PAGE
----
“We cannot do great things on this Earth, only small things with great love.”

  — Mother Teresa

I was reminded this morning of the immense value in engaging in small acts of kindness.  A thank-you card I once received, for something I didn’t feel warranted a card, said, “Don’t say that it was nothing, because it meant everything to me.”  How often do we feel that the small acts of human kindness we toss into the world have little value?  How often, when we are on the receiving end of such gifts, do we feel incredibly blessed and filled with gratitude?

What got me thinking about this was a phone call from my sister.  She and our other sister have been doing the necessary job of sorting through our Dad’s belongings and deciding which of them will move with Mom to her new apartment in the Alzheimer unit and which will be donated to people who might use them.  Some things don’t fit either category; and these are the things we must decide to keep or to discard.  Among the things Ann was sorting this morning was a stack of cards from Dad’s 91st birthday last January.  They were from my friends — you know who you are — and as she read through each of them, she felt compelled to call me.  “Do you want me to save these for you?”  What a good question that was!  At the time they landed, Dad was not feeling too well.  In the beginning, he was a bit confused by where all these cards were coming from; but after a few days, he would tell me the names of the people who had sent them.  I was curious to know what the messages said, but he was not up to reading them during our phone calls.  Today they were read.  First, Ann read them and then she called me and read them over the phone.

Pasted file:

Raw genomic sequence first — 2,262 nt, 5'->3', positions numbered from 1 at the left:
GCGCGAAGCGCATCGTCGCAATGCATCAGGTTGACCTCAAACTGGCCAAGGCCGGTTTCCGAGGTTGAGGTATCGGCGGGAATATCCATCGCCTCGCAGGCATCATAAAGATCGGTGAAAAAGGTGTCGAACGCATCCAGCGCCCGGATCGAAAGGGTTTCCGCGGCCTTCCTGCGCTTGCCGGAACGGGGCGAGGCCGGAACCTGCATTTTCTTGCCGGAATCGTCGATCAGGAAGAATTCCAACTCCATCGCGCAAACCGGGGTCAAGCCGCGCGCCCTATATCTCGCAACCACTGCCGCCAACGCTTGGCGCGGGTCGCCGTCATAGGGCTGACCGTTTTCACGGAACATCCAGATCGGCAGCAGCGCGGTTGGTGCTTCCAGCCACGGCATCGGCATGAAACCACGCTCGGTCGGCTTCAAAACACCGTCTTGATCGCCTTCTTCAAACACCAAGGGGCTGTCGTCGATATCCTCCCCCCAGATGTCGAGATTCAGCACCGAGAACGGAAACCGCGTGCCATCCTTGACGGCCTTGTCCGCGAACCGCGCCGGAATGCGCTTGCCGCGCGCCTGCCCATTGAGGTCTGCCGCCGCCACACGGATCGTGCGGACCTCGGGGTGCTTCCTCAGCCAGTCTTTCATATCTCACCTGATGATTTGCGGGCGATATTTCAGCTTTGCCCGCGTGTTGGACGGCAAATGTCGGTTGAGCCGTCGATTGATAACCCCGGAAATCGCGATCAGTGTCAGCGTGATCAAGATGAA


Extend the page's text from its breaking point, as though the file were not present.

To say that I was touched by your kindness in reaching out to an old man who was, as it turns out, celebrating his last birthday would be to trivialize your small acts of love.  They must have been special to Dad, too, because six months later they still were in his room.  I wanted you to know that I love every one of you for loving my dad, even though most of you never knew him.  And when my sister read me all the nice things you had to say about me to my dad, I felt a little embarrassed until I realized that your kind words reassured him that I would be okay when it was time for him to leave.

The point of all this is that often it takes only a few minutes to perform a small act of love, but the ripples that flow outward as a result can continue to touch people with kindness for months or even years — long after we have forgotten that we ever acted at all.  I think the message in this is to put aside a few minutes each day and do a small act of kindness for someone who crosses your path.  It takes very little effort, and you never know whether that person will tuck your love away in their heart — like a stack of birthday cards — and pull it out now and then when love is in short supply.

Our world is suffering from a lack of love; but our small acts can fill it.  All we need to do is remember that something that feels like nothing may mean everything to the heart that is empty.  Thank you from the bottom of my overflowing heart for your small acts that added up to a big pile of love.